6. The First Letter of Peter also explains suffering in this way: In this you rejoice, although now for a little while you may have to suffer through various trials, so that the genuineness of your faith, more precious than gold that is perishable even though tested by fire, may prove to be for praise, glory, and honor at the revelation of Jesus Christ (1 Peter 1:6-7). In other words, our sufferings purify us and prepare us to meet God.
  7. Does this mean that those who suffer more are in need of more purification? Not necessarily. It could also mean that greater glory is awaiting them. The Scriptures teach, Therefore, we are not discouraged; rather, although our outer self is wasting away, our inner self is being renewed day by day. For this momentary light affliction is producing for us an eternal weight of glory beyond all comparison (2 Cor 4:16-17). Hence suffering “produces” glory in the world to come. Those who suffer more, but endure it with faith, will have greater glory in the world to come.
  8. Regarding the apparent injustice of uneven suffering it will be noted that the Scriptures teach of a great reversal when many who are last shall be first (Mat 20:16), when the mighty will be cast down and the lowly exalted, when the rich will go away empty and poor be filled (Luke 1:52-53). In this sense, it is not necessarily a blessing to be rich and well-fed, unaccustomed to suffering. The only chance the rich and well-heeled have to avoid this is to be generous and kind to the poor and those who suffer (1 Tim 6:17-18).
  9. As to God’s apparent insensitivity to suffering, we can only point to Christ, who did not exempt Himself from the suffering we caused by leaving Eden. He suffered mightily and unjustly but also showed that this would be a way home to paradise.

I’m sure you can add to these points. Be careful with the problem of evil and suffering; there are mysterious dimensions that must be respected. The best approach in talking to others may be with an exposition that shows forth the Christian struggle to come to grips with it. The “answer” of Scripture requires faith, but the answer appeals to reason. Justice calls us to humility before a great mystery of which we can see only a little. The appeal to humility in the face of a mystery may command greater respect from an atheist than would “pat” answers, which could alienate them.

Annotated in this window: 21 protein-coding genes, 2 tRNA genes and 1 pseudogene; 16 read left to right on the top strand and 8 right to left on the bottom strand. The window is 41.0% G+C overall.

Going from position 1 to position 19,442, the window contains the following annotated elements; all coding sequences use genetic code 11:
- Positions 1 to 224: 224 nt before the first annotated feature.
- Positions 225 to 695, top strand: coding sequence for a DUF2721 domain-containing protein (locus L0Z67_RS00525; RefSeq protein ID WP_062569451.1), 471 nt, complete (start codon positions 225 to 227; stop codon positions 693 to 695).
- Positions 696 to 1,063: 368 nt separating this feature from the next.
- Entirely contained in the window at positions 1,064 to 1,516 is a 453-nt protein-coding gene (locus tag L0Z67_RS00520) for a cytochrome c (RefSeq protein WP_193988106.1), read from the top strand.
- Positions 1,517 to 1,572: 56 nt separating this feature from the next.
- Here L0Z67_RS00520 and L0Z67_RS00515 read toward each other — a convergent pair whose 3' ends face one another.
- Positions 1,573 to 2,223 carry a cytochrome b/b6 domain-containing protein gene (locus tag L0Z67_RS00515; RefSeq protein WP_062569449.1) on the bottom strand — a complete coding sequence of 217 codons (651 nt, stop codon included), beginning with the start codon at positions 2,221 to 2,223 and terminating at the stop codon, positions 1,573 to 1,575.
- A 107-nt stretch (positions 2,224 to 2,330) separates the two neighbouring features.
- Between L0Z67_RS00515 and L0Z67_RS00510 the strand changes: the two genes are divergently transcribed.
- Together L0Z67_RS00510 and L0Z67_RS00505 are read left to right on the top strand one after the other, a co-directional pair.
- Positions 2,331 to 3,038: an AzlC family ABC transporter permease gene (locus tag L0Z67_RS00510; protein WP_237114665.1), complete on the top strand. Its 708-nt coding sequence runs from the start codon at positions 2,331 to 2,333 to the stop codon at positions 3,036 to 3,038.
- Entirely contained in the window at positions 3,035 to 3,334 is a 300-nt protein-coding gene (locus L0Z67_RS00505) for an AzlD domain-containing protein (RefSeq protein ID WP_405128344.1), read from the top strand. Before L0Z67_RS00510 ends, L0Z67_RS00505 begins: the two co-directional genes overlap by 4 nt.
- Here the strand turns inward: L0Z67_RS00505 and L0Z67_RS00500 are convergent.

4 Replies to “Job and Suffering”

  1. Per #7: Hence suffering “produces” glory in the world to come. Those who suffer more, but endure it with faith, will have greater glory in the world to come. I believe suffering is actually best described as a spiritual opportunity. The greatest saints, especially the Blessed Virgin Mary, were those who suffered the greatest. Were not 10 of the apostles martyred? How about the first 20 popes? When it is your turn at bat, do you think it is a test or an opportunity? A little of both perhaps, but every good player looks forward to his/her turn at the plate. Are you going to be a hero when the lions come to eat you?

  2. The language in your article is a welcome departure from the platitudes some writers and speakers use to explain the existence of human suffering and evil.

    Your last paragraph is excellent advice for homilists and the person in the pew who thinks he or she has all the answers for confounding religious question.

  3. Humility, unreserved reliance in the goodness of a loving God, is the heart of suffering. Humanity chose to exchange our initial trustful humility which informed living in paradise for the knowledge of good and evil. In doing so, we have chosen to learn humility through the path of suffering, regaining a trust which is brought about by trial.

  4. I’m a technical product manager and I do some complex problem solving for a living. There are two things I’ve learned over the years when dealing with complex problems that has helped me deal with the problem of evil. One is that the more you understand a problem, the better you can deal with it, even if you can’t necessarily solve it. Secondly, the data doesn’t always “fit”. Even after a complex problem has been long since solved, we can look back at some of the observable facts and see that they conflicted with our solution in some way. Even so, we cannot discount all the data that did fit and the thinking process we used to lead us to the solution. Some data points never make good sense, but we don’t throw out everything else because of them. Rejecting what Catholics call God and the ultimacy of Goodness, Beauty and Truth because of the existence of evil is somewhat like throwing out the baby with the bathwater.